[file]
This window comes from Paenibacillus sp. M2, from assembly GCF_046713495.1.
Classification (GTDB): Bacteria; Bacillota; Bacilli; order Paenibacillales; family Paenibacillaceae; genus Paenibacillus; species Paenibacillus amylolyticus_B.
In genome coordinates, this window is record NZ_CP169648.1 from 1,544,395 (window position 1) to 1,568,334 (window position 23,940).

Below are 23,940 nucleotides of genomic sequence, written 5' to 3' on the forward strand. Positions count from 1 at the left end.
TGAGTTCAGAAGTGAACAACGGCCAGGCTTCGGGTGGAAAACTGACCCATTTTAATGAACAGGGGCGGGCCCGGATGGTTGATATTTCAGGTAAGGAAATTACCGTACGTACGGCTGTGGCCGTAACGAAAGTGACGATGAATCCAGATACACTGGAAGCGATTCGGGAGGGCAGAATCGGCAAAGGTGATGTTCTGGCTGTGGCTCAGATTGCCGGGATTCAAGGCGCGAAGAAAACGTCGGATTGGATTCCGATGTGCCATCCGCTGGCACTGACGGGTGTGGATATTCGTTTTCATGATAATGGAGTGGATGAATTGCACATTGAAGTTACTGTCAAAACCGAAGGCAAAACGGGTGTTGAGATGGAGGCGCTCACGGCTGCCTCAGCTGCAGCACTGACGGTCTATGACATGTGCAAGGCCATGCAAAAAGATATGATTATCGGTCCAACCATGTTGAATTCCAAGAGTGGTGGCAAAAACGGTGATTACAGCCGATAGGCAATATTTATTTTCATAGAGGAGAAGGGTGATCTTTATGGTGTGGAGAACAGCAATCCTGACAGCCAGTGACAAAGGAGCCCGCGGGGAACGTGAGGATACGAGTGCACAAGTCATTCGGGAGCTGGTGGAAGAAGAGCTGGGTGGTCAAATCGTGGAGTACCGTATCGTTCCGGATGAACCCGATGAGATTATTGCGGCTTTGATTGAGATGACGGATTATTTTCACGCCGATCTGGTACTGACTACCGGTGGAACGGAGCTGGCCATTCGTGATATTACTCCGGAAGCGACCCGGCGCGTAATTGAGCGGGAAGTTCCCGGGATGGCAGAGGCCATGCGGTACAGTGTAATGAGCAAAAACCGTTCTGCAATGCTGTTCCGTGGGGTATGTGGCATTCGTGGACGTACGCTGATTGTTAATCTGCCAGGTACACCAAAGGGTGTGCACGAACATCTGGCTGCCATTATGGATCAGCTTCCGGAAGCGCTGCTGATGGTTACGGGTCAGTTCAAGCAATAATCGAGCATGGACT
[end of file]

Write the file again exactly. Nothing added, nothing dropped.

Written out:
This window comes from Paenibacillus sp. M2, from assembly GCF_046713495.1.
Classification (GTDB): Bacteria; Bacillota; Bacilli; order Paenibacillales; family Paenibacillaceae; genus Paenibacillus; species Paenibacillus amylolyticus_B.
In genome coordinates, this window is record NZ_CP169648.1 from 1,544,395 (window position 1) to 1,568,334 (window position 23,940).

Below are 23,940 nucleotides of genomic sequence, written 5' to 3' on the forward strand. Positions count from 1 at the left end.
TGAGTTCAGAAGTGAACAACGGCCAGGCTTCGGGTGGAAAACTGACCCATTTTAATGAACAGGGGCGGGCCCGGATGGTTGATATTTCAGGTAAGGAAATTACCGTACGTACGGCTGTGGCCGTAACGAAAGTGACGATGAATCCAGATACACTGGAAGCGATTCGGGAGGGCAGAATCGGCAAAGGTGATGTTCTGGCTGTGGCTCAGATTGCCGGGATTCAAGGCGCGAAGAAAACGTCGGATTGGATTCCGATGTGCCATCCGCTGGCACTGACGGGTGTGGATATTCGTTTTCATGATAATGGAGTGGATGAATTGCACATTGAAGTTACTGTCAAAACCGAAGGCAAAACGGGTGTTGAGATGGAGGCGCTCACGGCTGCCTCAGCTGCAGCACTGACGGTCTATGACATGTGCAAGGCCATGCAAAAAGATATGATTATCGGTCCAACCATGTTGAATTCCAAGAGTGGTGGCAAAAACGGTGATTACAGCCGATAGGCAATATTTATTTTCATAGAGGAGAAGGGTGATCTTTATGGTGTGGAGAACAGCAATCCTGACAGCCAGTGACAAAGGAGCCCGCGGGGAACGTGAGGATACGAGTGCACAAGTCATTCGGGAGCTGGTGGAAGAAGAGCTGGGTGGTCAAATCGTGGAGTACCGTATCGTTCCGGATGAACCCGATGAGATTATTGCGGCTTTGATTGAGATGACGGATTATTTTCACGCCGATCTGGTACTGACTACCGGTGGAACGGAGCTGGCCATTCGTGATATTACTCCGGAAGCGACCCGGCGCGTAATTGAGCGGGAAGTTCCCGGGATGGCAGAGGCCATGCGGTACAGTGTAATGAGCAAAAACCGTTCTGCAATGCTGTTCCGTGGGGTATGTGGCATTCGTGGACGTACGCTGATTGTTAATCTGCCAGGTACACCAAAGGGTGTGCACGAACATCTGGCTGCCATTATGGATCAGCTTCCGGAAGCGCTGCTGATGGTTACGGGTCAGTTCAAGCAATAATCGAGCATGGACT